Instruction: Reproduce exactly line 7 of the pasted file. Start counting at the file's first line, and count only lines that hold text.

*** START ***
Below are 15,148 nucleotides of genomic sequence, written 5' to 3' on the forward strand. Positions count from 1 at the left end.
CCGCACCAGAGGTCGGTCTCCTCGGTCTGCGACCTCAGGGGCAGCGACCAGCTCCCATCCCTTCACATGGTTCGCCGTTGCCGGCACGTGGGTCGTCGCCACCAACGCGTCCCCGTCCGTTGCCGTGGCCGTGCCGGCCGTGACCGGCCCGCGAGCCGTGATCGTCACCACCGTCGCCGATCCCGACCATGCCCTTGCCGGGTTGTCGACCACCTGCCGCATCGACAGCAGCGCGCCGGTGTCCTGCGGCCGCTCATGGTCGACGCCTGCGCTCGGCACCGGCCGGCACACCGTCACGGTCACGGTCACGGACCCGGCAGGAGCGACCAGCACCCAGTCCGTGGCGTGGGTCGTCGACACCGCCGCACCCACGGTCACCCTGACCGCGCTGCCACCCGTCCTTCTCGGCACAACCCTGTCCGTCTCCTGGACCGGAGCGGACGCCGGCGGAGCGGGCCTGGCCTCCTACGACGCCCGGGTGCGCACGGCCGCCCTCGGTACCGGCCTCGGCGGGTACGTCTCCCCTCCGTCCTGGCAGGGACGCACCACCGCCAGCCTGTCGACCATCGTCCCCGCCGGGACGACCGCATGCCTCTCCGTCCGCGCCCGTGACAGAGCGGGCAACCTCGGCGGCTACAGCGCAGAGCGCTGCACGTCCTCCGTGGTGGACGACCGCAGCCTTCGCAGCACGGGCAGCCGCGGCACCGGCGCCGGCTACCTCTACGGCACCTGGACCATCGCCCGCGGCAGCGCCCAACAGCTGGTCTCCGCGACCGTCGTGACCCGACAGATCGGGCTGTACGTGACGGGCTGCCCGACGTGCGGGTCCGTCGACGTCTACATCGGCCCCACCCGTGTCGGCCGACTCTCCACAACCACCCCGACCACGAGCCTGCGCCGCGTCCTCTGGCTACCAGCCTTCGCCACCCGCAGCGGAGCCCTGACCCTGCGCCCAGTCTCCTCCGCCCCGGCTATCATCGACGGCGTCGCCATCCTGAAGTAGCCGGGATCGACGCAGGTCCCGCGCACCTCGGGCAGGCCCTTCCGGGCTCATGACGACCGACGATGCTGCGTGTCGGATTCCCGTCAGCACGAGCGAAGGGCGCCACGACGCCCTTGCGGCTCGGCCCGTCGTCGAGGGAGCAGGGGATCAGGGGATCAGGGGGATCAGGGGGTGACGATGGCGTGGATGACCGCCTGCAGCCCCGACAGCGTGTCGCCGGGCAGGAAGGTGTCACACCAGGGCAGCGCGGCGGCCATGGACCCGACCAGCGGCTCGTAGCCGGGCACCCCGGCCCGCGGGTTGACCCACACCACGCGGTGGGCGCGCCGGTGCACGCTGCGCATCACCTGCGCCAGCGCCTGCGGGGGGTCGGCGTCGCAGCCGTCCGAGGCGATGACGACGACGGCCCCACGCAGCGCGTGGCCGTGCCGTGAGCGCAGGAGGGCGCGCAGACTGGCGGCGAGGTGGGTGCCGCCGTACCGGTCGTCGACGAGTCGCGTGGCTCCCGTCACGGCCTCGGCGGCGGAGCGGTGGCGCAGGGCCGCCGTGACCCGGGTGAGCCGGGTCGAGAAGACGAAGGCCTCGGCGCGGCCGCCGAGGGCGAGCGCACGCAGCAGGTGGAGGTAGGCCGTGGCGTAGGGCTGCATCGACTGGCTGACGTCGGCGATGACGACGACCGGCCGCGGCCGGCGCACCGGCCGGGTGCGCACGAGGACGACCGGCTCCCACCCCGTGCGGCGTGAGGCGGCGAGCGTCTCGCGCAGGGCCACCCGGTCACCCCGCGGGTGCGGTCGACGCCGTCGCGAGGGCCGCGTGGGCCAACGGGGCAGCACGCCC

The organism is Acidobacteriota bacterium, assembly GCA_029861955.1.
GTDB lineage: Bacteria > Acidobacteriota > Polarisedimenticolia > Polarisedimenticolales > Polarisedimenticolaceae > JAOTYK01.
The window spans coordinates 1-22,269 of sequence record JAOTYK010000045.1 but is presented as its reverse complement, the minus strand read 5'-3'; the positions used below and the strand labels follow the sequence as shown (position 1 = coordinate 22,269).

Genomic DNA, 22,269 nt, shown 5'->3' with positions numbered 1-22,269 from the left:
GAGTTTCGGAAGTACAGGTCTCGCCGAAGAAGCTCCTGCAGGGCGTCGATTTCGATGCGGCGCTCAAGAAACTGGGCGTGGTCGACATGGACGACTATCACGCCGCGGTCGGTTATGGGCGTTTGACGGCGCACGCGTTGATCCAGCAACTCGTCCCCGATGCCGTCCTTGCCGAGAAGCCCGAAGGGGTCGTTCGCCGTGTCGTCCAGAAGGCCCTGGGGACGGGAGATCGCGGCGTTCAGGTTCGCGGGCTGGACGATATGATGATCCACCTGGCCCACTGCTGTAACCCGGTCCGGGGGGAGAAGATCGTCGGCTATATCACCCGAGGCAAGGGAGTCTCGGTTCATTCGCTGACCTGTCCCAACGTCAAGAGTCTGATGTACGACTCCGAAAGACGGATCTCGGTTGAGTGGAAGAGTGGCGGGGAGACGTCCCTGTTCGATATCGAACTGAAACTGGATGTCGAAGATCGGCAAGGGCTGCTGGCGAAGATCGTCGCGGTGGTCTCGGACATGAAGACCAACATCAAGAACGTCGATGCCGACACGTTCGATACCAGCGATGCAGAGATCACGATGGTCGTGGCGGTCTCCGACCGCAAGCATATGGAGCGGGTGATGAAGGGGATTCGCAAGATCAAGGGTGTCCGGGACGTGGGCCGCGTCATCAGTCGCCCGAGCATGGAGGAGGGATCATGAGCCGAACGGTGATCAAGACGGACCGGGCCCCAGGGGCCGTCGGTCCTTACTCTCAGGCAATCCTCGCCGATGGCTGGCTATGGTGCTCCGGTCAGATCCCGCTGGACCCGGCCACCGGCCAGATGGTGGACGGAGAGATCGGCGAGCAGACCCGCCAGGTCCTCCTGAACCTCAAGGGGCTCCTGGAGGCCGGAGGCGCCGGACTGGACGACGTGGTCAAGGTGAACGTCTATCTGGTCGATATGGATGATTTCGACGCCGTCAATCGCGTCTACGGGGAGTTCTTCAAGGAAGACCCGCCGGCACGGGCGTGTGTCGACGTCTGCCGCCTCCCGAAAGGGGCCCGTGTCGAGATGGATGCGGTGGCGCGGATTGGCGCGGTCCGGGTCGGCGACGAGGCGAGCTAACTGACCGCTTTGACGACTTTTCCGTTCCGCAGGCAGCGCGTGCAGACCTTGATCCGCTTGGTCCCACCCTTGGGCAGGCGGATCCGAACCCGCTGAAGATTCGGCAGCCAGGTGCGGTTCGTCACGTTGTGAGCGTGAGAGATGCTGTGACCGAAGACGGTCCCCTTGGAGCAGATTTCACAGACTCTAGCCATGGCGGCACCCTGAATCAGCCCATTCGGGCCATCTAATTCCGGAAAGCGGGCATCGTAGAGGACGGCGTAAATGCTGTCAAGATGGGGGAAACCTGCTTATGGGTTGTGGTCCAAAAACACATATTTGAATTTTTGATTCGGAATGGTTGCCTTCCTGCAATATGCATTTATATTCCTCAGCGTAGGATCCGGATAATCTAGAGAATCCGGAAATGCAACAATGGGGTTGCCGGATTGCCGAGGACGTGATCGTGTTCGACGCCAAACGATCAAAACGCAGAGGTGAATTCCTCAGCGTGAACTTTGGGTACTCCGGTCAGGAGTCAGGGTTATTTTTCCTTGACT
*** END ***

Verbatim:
GAGTTTCGGAAGTACAGGTCTCGCCGAAGAAGCTCCTGCAGGGCGTCGATTTCGATGCGGCGCTCAAGAAACTGGGCGTGGTCGACATGGACGACTATCACGCCGCGGTCGGTTATGGGCGTTTGACGGCGCACGCGTTGATCCAGCAACTCGTCCCCGATGCCGTCCTTGCCGAGAAGCCCGAAGGGGTCGTTCGCCGTGTCGTCCAGAAGGCCCTGGGGACGGGAGATCGCGGCGTTCAGGTTCGCGGGCTGGACGATATGATGATCCACCTGGCCCACTGCTGTAACCCGGTCCGGGGGGAGAAGATCGTCGGCTATATCACCCGAGGCAAGGGAGTCTCGGTTCATTCGCTGACCTGTCCCAACGTCAAGAGTCTGATGTACGACTCCGAAAGACGGATCTCGGTTGAGTGGAAGAGTGGCGGGGAGACGTCCCTGTTCGATATCGAACTGAAACTGGATGTCGAAGATCGGCAAGGGCTGCTGGCGAAGATCGTCGCGGTGGTCTCGGACATGAAGACCAACATCAAGAACGTCGATGCCGACACGTTCGATACCAGCGATGCAGAGATCACGATGGTCGTGGCGGTCTCCGACCGCAAGCATATGGAGCGGGTGATGAAGGGGATTCGCAAGATCAAGGGTGTCCGGGACGTGGGCCGCGTCATCAGTCGCCCGAGCATGGAGGAGGGATCATGAGCCGAACGGTGATCAAGACGGACCGGGCCCCAGGGGCCGTCGGTCCTTACTCTCAGGCAATCCTCGCCGATGGCTGGCTATGGTGCTCCGGTCAGATCCCGCTGGACCCGGCCACCGGCCAGATGGTGGACGGAGAGATCGGCGAGCAGACCCGCCAGGTCCTCCTGAACCTCAAGGGGCTCCTGGAGGCCGGAGGCGCCGGACTGGACGACGTGGTCAAGGTGAACGTCTATCTGGTCGATATGGATGATTTCGACGCCGTCAATCGCGTCTACGGGGAGTTCTTCAAGGAAGACCCGCCGGCACGGGCGTGTGTCGACGTCTGCCGCCTCCCGAAAGGGGCCCGTGTCGAGATGGATGCGGTGGCGCGGATTGGCGCGGTCCGGGTCGGCGACGAGGCGAGCTAACTGACCGCTTTGACGACTTTTCCGTTCCGCAGGCAGCGCGTGCAGACCTTGATCCGCTTGGTCCCACCCTTGGGCAGGCGGATCCGAACCCGCTGAAGATTCGGCAGCCAGGTGCGGTTCGTCACGTTGTGAGCGTGAGAGATGCTGTGACCGAAGACGGTCCCCTTGGAGCAGATTTCACAGACTCTAGCCATGGCGGCACCCTGAATCAGCCCATTCGGGCCATCTAATTCCGGAAAGCGGGCATCGTAGAGGACGGCGTAAATGCTGTCAAGATGGGGGAAACCTGCTTATGGGTTGTGGTCCAAAAACACATATTTGAATTTTTGATTCGGAATGGTTGCCTTCCTGCAATATGCATTTATATTCCTCAGCGTAGGATCCGGATAATCTAGAGAATCCGGAAATGCAACAATGGGGTTGCCGGATTGCCGAGGACGTGATCGTGTTCGACGCCAAACGATCAAAACGCAGAGGTGAATTCCTCAGCGTGAACTTTGGGTACTCCGGTCAGGAGTCAGGGTTATTTTTCCTTGACT